All of the patients and outpatients at Fraser House were wounded healers. Dr Yeomans himself was a wounded healer - suffering the aftermath of two major childhood traumas. The Laceweb is made up of wounded healers. Evolving Laceweb action with West Papuans, Bougainvillians, East Timorese all involve wounded healers supporting each other towards wellbeing. The term 'wounded healer' goes back to the character 'Chiron' in Greek mythology. Chiron a centaur (half man half horse god) was twice wounded. He was rejected at birth by his mother. He didn't look right - back-end decidedly like a horse! Couldn't she remember the father? As an immortal, Chiron placed himself in the bind of having a painful wound that would never heal.

Centaurs were typically rambunctious fellows who did not get on with humans very well at all. Chiron, as archetypal healer, was very different from other Centaurs. An outsider among his own, he drew on his experience of his own suffering to bring very special qualities to his healing role among humans. The word ‘Chiropractic’ comes from Chiron.

At the Healing Arts Festival energised by Dr. Marc Cohen in December 1998, there were many wounded healers. Decided then to hold the 'Wounded Healer' workshop at the December, 1999 Healing Arts Festival. Thirty five attended the workshops - all wounded healers in their own way. How many others are around? Some set high standards for themselves - putting their own needs second. Some had the notion, 'I must be excellent before I can be of any use to others', in the context of denying their own need for personal healing. Incidentally, the campout ambience of the Healing Arts Festival is resonant with Tikopia socio-therapy and is thoroughly recommended. Ask anyone who has experienced it!

And so, drawing upon some of the sharings from the Wounded healer workshops - what of your self-nurturing? Simple things usually. Smelling the flowers. Watching the sun set. A long aromatherapy soak in a warm bath. Soft candlelight dinners. So many may come to mind. Though how long since we have done any of them? And, with the foregoing in mind, what support networks do we have for ourselves? What of simple fun? Gatherings and celebration? Or is all this 'wasting time'. To what end. Think of the Tikopia. The joy of the extended friendship - days (daze) passed in the company of friends - good conversation, relaxing. And the possibility of 'the profound' emerging from 'the trivial'.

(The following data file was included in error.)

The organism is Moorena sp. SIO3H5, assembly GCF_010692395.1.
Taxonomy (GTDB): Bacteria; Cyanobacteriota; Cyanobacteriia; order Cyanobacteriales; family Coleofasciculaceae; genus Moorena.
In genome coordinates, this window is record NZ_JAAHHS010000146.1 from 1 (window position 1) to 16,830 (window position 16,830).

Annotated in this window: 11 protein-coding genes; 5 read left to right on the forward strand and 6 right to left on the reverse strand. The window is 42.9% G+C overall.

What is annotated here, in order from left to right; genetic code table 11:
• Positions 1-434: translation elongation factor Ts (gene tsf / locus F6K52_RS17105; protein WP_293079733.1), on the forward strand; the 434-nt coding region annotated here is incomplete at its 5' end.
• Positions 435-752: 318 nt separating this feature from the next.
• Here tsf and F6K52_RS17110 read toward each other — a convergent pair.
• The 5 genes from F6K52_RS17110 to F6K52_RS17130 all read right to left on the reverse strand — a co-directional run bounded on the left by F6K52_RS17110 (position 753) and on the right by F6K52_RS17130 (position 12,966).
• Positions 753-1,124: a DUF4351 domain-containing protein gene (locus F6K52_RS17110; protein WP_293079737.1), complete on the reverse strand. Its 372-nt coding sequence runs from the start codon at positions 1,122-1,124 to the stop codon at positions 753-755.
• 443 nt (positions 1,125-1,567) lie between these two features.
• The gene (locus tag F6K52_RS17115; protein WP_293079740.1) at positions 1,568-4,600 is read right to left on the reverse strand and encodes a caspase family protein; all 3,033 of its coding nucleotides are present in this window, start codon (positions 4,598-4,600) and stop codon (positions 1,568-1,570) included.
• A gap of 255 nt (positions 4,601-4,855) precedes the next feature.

'Rejoicing'. Interesting word - to 're-joy' ourselves.

So in this Wounded Healer - Wounded Group Workshop at the Holistic Healing Conference, and indeed throughout the whole Conference, we have opportunity to create a healing mood. That's a micro-bit from sociotherapy - 'mood' can heal and shared moods may heal a multitude. The German language has a word for it. - 'stimmung' (Pelz, J, 1974, p84). 'Stimmung' means 'a mood that colours or constitutes reality - gives it meaning'. It also has connotations of 'being in tune with' or 'attuned' to others and the context. 'Stimmen' is to tune an instrument until it is 'tuned' correctly and hence able to convey 'stimmung'.

And during the workshop we can explore healing storytelling - as I have been doing in this paper - and sociohealing - moving, for example, into enchanting mode - being playful with profound respect for each other - as princes and princesses of the realm - respecting the sovereignty of each other - as in the Celtic tradition. And we can notice what this frame setting does to us. The de-framing - the letting go - in merging together in emerging contexts for possibilities - the organic unfoldings as alternative metaphor. The subtle shifts to sense of time and other things - as all is linked to all.

As we said, in other words - the knee bone is connected to the thigh bone - and for all this, the wounded healers can have fun with the wounded group, for celebrating the wellbeing of all - if all that makes sense at some level in the healing use of words.

And after we return to everyday life we may want to explore creating low or no-cost sharing gatherings where we can revel in each other's life experience and nurturing. Ring a few friends. Tell them where to meet. Bring food to share. Have a party. Network with nurturers and have a day of mini-workshops. Perhaps start a Holistic Healing Research Study Group that meets fortnightly as per the Fraser House model. A link to one such energy - Spiral Sunday. Another is Healing Sunday. A delight to share with you.


Cawte, J., 1996. Healers of Arnhem Land. Sydney: UNSW Press.

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Clark, A. W. & Yeomans, N. T. 1969. Fraser House - Theory, Practice and Evaluation of a Therapeutic Community New York: Springer Pub. Co.

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Yeomans, N., Clark, A. W., Cockett, M., & Gee, K. M., 1970. Measurement of Conflicting Communications in Social Networks. British Journal of Social and Clinical Psychology, Vol. 9, Page 275-281.